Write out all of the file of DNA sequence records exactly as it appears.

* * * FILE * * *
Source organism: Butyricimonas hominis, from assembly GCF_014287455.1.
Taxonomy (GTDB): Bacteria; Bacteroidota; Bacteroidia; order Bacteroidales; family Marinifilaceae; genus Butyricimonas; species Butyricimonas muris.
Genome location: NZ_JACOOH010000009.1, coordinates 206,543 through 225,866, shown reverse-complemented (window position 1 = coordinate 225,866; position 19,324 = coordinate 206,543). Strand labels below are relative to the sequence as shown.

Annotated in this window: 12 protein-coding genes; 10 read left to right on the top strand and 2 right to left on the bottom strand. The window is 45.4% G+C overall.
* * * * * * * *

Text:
Source organism: Butyricimonas hominis, from assembly GCF_014287455.1.
Taxonomy (GTDB): Bacteria; Bacteroidota; Bacteroidia; order Bacteroidales; family Marinifilaceae; genus Butyricimonas; species Butyricimonas muris.
Genome location: NZ_JACOOH010000009.1, coordinates 206,543 through 225,866, shown reverse-complemented (window position 1 = coordinate 225,866; position 19,324 = coordinate 206,543). Strand labels below are relative to the sequence as shown.

Annotated in this window: 12 protein-coding genes; 10 read left to right on the top strand and 2 right to left on the bottom strand. The window is 45.4% G+C overall.